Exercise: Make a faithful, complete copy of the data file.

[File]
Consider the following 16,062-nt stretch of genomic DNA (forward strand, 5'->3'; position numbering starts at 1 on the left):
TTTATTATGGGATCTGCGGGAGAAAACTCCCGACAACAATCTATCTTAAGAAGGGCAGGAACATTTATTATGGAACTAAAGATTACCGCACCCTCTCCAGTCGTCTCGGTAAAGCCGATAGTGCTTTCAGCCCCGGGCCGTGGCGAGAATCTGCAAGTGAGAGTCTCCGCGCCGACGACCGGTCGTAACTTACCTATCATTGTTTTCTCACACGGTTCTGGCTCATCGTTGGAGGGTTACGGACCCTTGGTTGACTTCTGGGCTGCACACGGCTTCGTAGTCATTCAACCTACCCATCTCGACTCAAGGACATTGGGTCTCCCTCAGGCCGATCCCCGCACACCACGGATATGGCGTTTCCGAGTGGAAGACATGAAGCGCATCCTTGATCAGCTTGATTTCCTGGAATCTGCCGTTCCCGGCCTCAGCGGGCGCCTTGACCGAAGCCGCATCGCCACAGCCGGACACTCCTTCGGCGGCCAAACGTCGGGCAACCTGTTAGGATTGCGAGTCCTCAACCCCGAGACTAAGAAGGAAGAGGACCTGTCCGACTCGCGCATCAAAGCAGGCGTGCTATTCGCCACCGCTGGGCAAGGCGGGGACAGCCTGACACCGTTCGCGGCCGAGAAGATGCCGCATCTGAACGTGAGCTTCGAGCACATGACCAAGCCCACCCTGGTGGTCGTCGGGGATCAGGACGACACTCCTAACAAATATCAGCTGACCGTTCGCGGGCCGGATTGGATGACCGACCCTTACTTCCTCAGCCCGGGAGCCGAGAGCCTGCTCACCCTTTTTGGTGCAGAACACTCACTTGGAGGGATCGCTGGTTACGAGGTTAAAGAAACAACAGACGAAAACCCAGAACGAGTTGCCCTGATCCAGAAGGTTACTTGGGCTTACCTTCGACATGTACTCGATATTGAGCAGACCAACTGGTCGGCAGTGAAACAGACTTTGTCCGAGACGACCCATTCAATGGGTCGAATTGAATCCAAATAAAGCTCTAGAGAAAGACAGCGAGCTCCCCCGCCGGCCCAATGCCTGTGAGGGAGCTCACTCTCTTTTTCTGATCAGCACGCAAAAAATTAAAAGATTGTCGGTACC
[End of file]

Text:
Consider the following 16,062-nt stretch of genomic DNA (forward strand, 5'->3'; position numbering starts at 1 on the left):
TTTATTATGGGATCTGCGGGAGAAAACTCCCGACAACAATCTATCTTAAGAAGGGCAGGAACATTTATTATGGAACTAAAGATTACCGCACCCTCTCCAGTCGTCTCGGTAAAGCCGATAGTGCTTTCAGCCCCGGGCCGTGGCGAGAATCTGCAAGTGAGAGTCTCCGCGCCGACGACCGGTCGTAACTTACCTATCATTGTTTTCTCACACGGTTCTGGCTCATCGTTGGAGGGTTACGGACCCTTGGTTGACTTCTGGGCTGCACACGGCTTCGTAGTCATTCAACCTACCCATCTCGACTCAAGGACATTGGGTCTCCCTCAGGCCGATCCCCGCACACCACGGATATGGCGTTTCCGAGTGGAAGACATGAAGCGCATCCTTGATCAGCTTGATTTCCTGGAATCTGCCGTTCCCGGCCTCAGCGGGCGCCTTGACCGAAGCCGCATCGCCACAGCCGGACACTCCTTCGGCGGCCAAACGTCGGGCAACCTGTTAGGATTGCGAGTCCTCAACCCCGAGACTAAGAAGGAAGAGGACCTGTCCGACTCGCGCATCAAAGCAGGCGTGCTATTCGCCACCGCTGGGCAAGGCGGGGACAGCCTGACACCGTTCGCGGCCGAGAAGATGCCGCATCTGAACGTGAGCTTCGAGCACATGACCAAGCCCACCCTGGTGGTCGTCGGGGATCAGGACGACACTCCTAACAAATATCAGCTGACCGTTCGCGGGCCGGATTGGATGACCGACCCTTACTTCCTCAGCCCGGGAGCCGAGAGCCTGCTCACCCTTTTTGGTGCAGAACACTCACTTGGAGGGATCGCTGGTTACGAGGTTAAAGAAACAACAGACGAAAACCCAGAACGAGTTGCCCTGATCCAGAAGGTTACTTGGGCTTACCTTCGACATGTACTCGATATTGAGCAGACCAACTGGTCGGCAGTGAAACAGACTTTGTCCGAGACGACCCATTCAATGGGTCGAATTGAATCCAAATAAAGCTCTAGAGAAAGACAGCGAGCTCCCCCGCCGGCCCAATGCCTGTGAGGGAGCTCACTCTCTTTTTCTGATCAGCACGCAAAAAATTAAAAGATTGTCGGTACC